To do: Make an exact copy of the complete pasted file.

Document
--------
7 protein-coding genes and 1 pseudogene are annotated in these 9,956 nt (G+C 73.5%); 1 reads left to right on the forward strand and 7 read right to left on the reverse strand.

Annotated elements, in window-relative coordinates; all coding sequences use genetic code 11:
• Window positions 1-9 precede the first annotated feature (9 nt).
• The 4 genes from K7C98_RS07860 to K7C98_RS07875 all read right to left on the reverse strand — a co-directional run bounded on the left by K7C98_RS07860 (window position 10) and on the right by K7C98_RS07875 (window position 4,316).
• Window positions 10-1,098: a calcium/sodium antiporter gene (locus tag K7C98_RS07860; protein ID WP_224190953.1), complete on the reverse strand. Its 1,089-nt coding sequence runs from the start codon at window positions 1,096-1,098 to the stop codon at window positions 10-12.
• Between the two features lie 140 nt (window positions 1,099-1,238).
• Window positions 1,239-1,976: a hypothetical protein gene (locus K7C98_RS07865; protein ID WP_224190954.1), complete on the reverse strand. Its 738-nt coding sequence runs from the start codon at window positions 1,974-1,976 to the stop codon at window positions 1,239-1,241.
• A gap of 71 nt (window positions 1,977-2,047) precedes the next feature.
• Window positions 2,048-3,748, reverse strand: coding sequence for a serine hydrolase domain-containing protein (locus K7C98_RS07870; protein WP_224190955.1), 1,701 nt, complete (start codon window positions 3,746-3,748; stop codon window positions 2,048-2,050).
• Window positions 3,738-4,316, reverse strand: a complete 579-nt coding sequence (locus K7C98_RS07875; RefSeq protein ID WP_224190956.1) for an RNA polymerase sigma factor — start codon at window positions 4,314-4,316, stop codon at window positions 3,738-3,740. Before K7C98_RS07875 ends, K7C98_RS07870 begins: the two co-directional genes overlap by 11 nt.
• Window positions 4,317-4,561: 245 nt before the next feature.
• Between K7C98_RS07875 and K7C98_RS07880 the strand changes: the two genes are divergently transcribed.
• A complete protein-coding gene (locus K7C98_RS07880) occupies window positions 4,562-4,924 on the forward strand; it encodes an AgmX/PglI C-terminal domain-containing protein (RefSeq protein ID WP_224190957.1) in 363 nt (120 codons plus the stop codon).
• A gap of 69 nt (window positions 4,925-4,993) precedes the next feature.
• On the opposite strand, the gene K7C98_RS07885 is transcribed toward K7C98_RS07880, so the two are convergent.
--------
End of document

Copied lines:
7 protein-coding genes and 1 pseudogene are annotated in these 9,956 nt (G+C 73.5%); 1 reads left to right on the forward strand and 7 read right to left on the reverse strand.

Annotated elements, in window-relative coordinates; all coding sequences use genetic code 11:
• Window positions 1-9 precede the first annotated feature (9 nt).
• The 4 genes from K7C98_RS07860 to K7C98_RS07875 all read right to left on the reverse strand — a co-directional run bounded on the left by K7C98_RS07860 (window position 10) and on the right by K7C98_RS07875 (window position 4,316).
• Window positions 10-1,098: a calcium/sodium antiporter gene (locus tag K7C98_RS07860; protein ID WP_224190953.1), complete on the reverse strand. Its 1,089-nt coding sequence runs from the start codon at window positions 1,096-1,098 to the stop codon at window positions 10-12.
• Between the two features lie 140 nt (window positions 1,099-1,238).
• Window positions 1,239-1,976: a hypothetical protein gene (locus K7C98_RS07865; protein ID WP_224190954.1), complete on the reverse strand. Its 738-nt coding sequence runs from the start codon at window positions 1,974-1,976 to the stop codon at window positions 1,239-1,241.
• A gap of 71 nt (window positions 1,977-2,047) precedes the next feature.
• Window positions 2,048-3,748, reverse strand: coding sequence for a serine hydrolase domain-containing protein (locus K7C98_RS07870; protein WP_224190955.1), 1,701 nt, complete (start codon window positions 3,746-3,748; stop codon window positions 2,048-2,050).
• Window positions 3,738-4,316, reverse strand: a complete 579-nt coding sequence (locus K7C98_RS07875; RefSeq protein ID WP_224190956.1) for an RNA polymerase sigma factor — start codon at window positions 4,314-4,316, stop codon at window positions 3,738-3,740. Before K7C98_RS07875 ends, K7C98_RS07870 begins: the two co-directional genes overlap by 11 nt.
• Window positions 4,317-4,561: 245 nt before the next feature.
• Between K7C98_RS07875 and K7C98_RS07880 the strand changes: the two genes are divergently transcribed.
• A complete protein-coding gene (locus K7C98_RS07880) occupies window positions 4,562-4,924 on the forward strand; it encodes an AgmX/PglI C-terminal domain-containing protein (RefSeq protein ID WP_224190957.1) in 363 nt (120 codons plus the stop codon).
• A gap of 69 nt (window positions 4,925-4,993) precedes the next feature.
• On the opposite strand, the gene K7C98_RS07885 is transcribed toward K7C98_RS07880, so the two are convergent.